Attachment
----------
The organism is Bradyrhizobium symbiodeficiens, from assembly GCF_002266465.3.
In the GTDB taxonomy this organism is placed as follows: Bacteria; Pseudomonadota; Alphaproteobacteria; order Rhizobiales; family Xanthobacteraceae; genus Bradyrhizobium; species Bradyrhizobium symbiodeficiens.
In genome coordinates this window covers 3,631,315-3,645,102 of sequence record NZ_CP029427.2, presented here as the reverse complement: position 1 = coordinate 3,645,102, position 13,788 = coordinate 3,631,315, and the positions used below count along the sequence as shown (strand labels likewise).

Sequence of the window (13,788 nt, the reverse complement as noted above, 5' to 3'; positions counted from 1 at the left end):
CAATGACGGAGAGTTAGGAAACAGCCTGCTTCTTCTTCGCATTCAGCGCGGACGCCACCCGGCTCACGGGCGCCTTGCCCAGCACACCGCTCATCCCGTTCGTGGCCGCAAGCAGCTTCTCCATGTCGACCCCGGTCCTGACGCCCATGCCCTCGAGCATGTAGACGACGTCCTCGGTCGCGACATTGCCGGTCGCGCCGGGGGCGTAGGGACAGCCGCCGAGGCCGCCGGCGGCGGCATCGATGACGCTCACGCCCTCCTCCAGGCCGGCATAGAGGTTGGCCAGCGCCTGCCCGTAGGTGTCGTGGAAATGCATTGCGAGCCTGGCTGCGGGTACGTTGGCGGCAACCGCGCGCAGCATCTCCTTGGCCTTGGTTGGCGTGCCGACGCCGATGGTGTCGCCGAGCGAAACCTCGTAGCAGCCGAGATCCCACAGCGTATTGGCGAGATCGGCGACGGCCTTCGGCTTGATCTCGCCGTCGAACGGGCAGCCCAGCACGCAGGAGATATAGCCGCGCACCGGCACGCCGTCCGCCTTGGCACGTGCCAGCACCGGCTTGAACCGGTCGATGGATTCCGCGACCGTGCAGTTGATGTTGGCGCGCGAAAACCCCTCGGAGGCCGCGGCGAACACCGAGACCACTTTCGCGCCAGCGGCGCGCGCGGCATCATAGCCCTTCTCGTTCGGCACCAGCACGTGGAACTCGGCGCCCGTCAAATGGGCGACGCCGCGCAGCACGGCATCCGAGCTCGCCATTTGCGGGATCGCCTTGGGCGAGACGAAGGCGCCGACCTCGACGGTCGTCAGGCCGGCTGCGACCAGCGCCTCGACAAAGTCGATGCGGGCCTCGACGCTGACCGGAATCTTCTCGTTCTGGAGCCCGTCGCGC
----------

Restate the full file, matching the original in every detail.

The organism is Bradyrhizobium symbiodeficiens, from assembly GCF_002266465.3.
In the GTDB taxonomy this organism is placed as follows: Bacteria; Pseudomonadota; Alphaproteobacteria; order Rhizobiales; family Xanthobacteraceae; genus Bradyrhizobium; species Bradyrhizobium symbiodeficiens.
In genome coordinates this window covers 3,631,315-3,645,102 of sequence record NZ_CP029427.2, presented here as the reverse complement: position 1 = coordinate 3,645,102, position 13,788 = coordinate 3,631,315, and the positions used below count along the sequence as shown (strand labels likewise).

Sequence of the window (13,788 nt, the reverse complement as noted above, 5' to 3'; positions counted from 1 at the left end):
CAATGACGGAGAGTTAGGAAACAGCCTGCTTCTTCTTCGCATTCAGCGCGGACGCCACCCGGCTCACGGGCGCCTTGCCCAGCACACCGCTCATCCCGTTCGTGGCCGCAAGCAGCTTCTCCATGTCGACCCCGGTCCTGACGCCCATGCCCTCGAGCATGTAGACGACGTCCTCGGTCGCGACATTGCCGGTCGCGCCGGGGGCGTAGGGACAGCCGCCGAGGCCGCCGGCGGCGGCATCGATGACGCTCACGCCCTCCTCCAGGCCGGCATAGAGGTTGGCCAGCGCCTGCCCGTAGGTGTCGTGGAAATGCATTGCGAGCCTGGCTGCGGGTACGTTGGCGGCAACCGCGCGCAGCATCTCCTTGGCCTTGGTTGGCGTGCCGACGCCGATGGTGTCGCCGAGCGAAACCTCGTAGCAGCCGAGATCCCACAGCGTATTGGCGAGATCGGCGACGGCCTTCGGCTTGATCTCGCCGTCGAACGGGCAGCCCAGCACGCAGGAGATATAGCCGCGCACCGGCACGCCGTCCGCCTTGGCACGTGCCAGCACCGGCTTGAACCGGTCGATGGATTCCGCGACCGTGCAGTTGATGTTGGCGCGCGAAAACCCCTCGGAGGCCGCGGCGAACACCGAGACCACTTTCGCGCCAGCGGCGCGCGCGGCATCATAGCCCTTCTCGTTCGGCACCAGCACGTGGAACTCGGCGCCCGTCAAATGGGCGACGCCGCGCAGCACGGCATCCGAGCTCGCCATTTGCGGGATCGCCTTGGGCGAGACGAAGGCGCCGACCTCGACGGTCGTCAGGCCGGCTGCGACCAGCGCCTCGACAAAGTCGATGCGGGCCTCGACGCTGACCGGAATCTTCTCGTTCTGGAGCCCGTCGCGC